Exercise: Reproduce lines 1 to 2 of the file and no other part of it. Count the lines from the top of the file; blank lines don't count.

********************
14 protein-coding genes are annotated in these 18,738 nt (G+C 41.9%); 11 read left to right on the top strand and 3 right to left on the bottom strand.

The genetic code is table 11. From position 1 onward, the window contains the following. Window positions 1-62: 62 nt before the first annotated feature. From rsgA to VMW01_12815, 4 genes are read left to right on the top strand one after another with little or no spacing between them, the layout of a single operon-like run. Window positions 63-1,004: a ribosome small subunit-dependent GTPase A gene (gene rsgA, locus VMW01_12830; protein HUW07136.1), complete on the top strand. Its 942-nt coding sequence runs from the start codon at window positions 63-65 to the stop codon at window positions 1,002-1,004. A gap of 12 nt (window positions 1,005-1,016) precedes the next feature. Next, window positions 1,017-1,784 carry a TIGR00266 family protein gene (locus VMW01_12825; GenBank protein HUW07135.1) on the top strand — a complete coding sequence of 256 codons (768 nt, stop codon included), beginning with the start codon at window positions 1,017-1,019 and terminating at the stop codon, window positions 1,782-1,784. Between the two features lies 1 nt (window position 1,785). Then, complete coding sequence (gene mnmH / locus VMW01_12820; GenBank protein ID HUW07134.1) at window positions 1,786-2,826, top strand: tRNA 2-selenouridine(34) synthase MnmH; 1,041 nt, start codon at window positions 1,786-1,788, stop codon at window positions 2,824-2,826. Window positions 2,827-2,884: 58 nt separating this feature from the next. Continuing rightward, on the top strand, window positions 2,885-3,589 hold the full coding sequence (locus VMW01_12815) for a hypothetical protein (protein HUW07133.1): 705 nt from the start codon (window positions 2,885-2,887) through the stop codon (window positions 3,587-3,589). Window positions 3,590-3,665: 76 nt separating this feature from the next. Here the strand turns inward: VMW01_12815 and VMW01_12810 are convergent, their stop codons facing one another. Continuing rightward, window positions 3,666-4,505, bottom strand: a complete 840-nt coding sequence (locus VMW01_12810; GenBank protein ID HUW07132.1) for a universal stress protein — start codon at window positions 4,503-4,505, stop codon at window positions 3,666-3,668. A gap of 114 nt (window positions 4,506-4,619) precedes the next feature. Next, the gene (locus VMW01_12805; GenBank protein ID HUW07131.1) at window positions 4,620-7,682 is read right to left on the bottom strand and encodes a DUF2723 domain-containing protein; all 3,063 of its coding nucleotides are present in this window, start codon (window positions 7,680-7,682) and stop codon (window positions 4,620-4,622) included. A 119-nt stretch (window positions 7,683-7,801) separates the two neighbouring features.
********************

14 protein-coding genes are annotated in these 18,738 nt (G+C 41.9%); 11 read left to right on the top strand and 3 right to left on the bottom strand.

The genetic code is table 11. From position 1 onward, the window contains the following. Window positions 1-62: 62 nt before the first annotated feature. From rsgA to VMW01_12815, 4 genes are read left to right on the top strand one after another with little or no spacing between them, the layout of a single operon-like run. Window positions 63-1,004: a ribosome small subunit-dependent GTPase A gene (gene rsgA, locus VMW01_12830; protein HUW07136.1), complete on the top strand. Its 942-nt coding sequence runs from the start codon at window positions 63-65 to the stop codon at window positions 1,002-1,004. A gap of 12 nt (window positions 1,005-1,016) precedes the next feature. Next, window positions 1,017-1,784 carry a TIGR00266 family protein gene (locus VMW01_12825; GenBank protein HUW07135.1) on the top strand — a complete coding sequence of 256 codons (768 nt, stop codon included), beginning with the start codon at window positions 1,017-1,019 and terminating at the stop codon, window positions 1,782-1,784. Between the two features lies 1 nt (window position 1,785). Then, complete coding sequence (gene mnmH / locus VMW01_12820; GenBank protein ID HUW07134.1) at window positions 1,786-2,826, top strand: tRNA 2-selenouridine(34) synthase MnmH; 1,041 nt, start codon at window positions 1,786-1,788, stop codon at window positions 2,824-2,826. Window positions 2,827-2,884: 58 nt separating this feature from the next. Continuing rightward, on the top strand, window positions 2,885-3,589 hold the full coding sequence (locus VMW01_12815) for a hypothetical protein (protein HUW07133.1): 705 nt from the start codon (window positions 2,885-2,887) through the stop codon (window positions 3,587-3,589). Window positions 3,590-3,665: 76 nt separating this feature from the next. Here the strand turns inward: VMW01_12815 and VMW01_12810 are convergent, their stop codons facing one another. Continuing rightward, window positions 3,666-4,505, bottom strand: a complete 840-nt coding sequence (locus VMW01_12810; GenBank protein ID HUW07132.1) for a universal stress protein — start codon at window positions 4,503-4,505, stop codon at window positions 3,666-3,668. A gap of 114 nt (window positions 4,506-4,619) precedes the next feature. Next, the gene (locus VMW01_12805; GenBank protein ID HUW07131.1) at window positions 4,620-7,682 is read right to left on the bottom strand and encodes a DUF2723 domain-containing protein; all 3,063 of its coding nucleotides are present in this window, start codon (window positions 7,680-7,682) and stop codon (window positions 4,620-4,622) included. A 119-nt stretch (window positions 7,683-7,801) separates the two neighbouring features.